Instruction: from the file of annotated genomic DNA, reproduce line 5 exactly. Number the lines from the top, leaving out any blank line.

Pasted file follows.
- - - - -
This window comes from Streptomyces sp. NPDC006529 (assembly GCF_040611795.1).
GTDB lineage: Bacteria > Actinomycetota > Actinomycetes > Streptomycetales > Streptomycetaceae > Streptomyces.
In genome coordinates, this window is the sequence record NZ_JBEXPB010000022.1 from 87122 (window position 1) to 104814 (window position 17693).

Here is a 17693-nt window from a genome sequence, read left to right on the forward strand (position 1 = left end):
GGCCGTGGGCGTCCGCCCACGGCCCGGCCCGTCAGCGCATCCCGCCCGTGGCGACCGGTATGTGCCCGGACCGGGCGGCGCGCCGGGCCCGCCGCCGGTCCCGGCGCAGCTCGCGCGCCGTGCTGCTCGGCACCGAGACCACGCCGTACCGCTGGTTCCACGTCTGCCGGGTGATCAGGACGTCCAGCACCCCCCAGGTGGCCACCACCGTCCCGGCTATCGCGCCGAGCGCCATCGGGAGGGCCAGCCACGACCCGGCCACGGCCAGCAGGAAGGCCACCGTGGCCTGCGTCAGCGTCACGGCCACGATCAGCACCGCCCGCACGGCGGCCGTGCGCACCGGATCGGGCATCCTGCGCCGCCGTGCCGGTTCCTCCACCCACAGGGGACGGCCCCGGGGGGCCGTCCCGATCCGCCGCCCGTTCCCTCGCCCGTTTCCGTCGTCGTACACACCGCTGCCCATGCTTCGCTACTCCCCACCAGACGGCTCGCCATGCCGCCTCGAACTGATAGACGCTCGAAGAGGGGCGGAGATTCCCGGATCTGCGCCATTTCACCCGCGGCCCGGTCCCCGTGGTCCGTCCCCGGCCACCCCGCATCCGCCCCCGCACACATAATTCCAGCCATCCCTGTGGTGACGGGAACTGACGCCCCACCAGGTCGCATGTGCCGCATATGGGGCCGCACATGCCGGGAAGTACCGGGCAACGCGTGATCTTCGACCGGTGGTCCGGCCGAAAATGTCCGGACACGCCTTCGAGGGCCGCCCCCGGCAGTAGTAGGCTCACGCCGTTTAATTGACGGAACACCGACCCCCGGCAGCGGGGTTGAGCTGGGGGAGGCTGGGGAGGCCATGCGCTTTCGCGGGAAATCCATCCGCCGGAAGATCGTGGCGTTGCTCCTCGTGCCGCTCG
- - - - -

GGCCGTGGGCGTCCGCCCACGGCCCGGCCCGTCAGCGCATCCCGCCCGTGGCGACCGGTATGTGCCCGGACCGGGCGGCGCGCCGGGCCCGCCGCCGGTCCCGGCGCAGCTCGCGCGCCGTGCTGCTCGGCACCGAGACCACGCCGTACCGCTGGTTCCACGTCTGCCGGGTGATCAGGACGTCCAGCACCCCCCAGGTGGCCACCACCGTCCCGGCTATCGCGCCGAGCGCCATCGGGAGGGCCAGCCACGACCCGGCCACGGCCAGCAGGAAGGCCACCGTGGCCTGCGTCAGCGTCACGGCCACGATCAGCACCGCCCGCACGGCGGCCGTGCGCACCGGATCGGGCATCCTGCGCCGCCGTGCCGGTTCCTCCACCCACAGGGGACGGCCCCGGGGGGCCGTCCCGATCCGCCGCCCGTTCCCTCGCCCGTTTCCGTCGTCGTACACACCGCTGCCCATGCTTCGCTACTCCCCACCAGACGGCTCGCCATGCCGCCTCGAACTGATAGACGCTCGAAGAGGGGCGGAGATTCCCGGATCTGCGCCATTTCACCCGCGGCCCGGTCCCCGTGGTCCGTCCCCGGCCACCCCGCATCCGCCCCCGCACACATAATTCCAGCCATCCCTGTGGTGACGGGAACTGACGCCCCACCAGGTCGCATGTGCCGCATATGGGGCCGCACATGCCGGGAAGTACCGGGCAACGCGTGATCTTCGACCGGTGGTCCGGCCGAAAATGTCCGGACACGCCTTCGAGGGCCGCCCCCGGCAGTAGTAGGCTCACGCCGTTTAATTGACGGAACACCGACCCCCGGCAGCGGGGTTGAGCTGGGGGAGGCTGGGGAGGCCATGCGCTTTCGCGGGAAATCCATCCGCCGGAAGATCGTGGCGTTGCTCCTCGTGCCGCTCG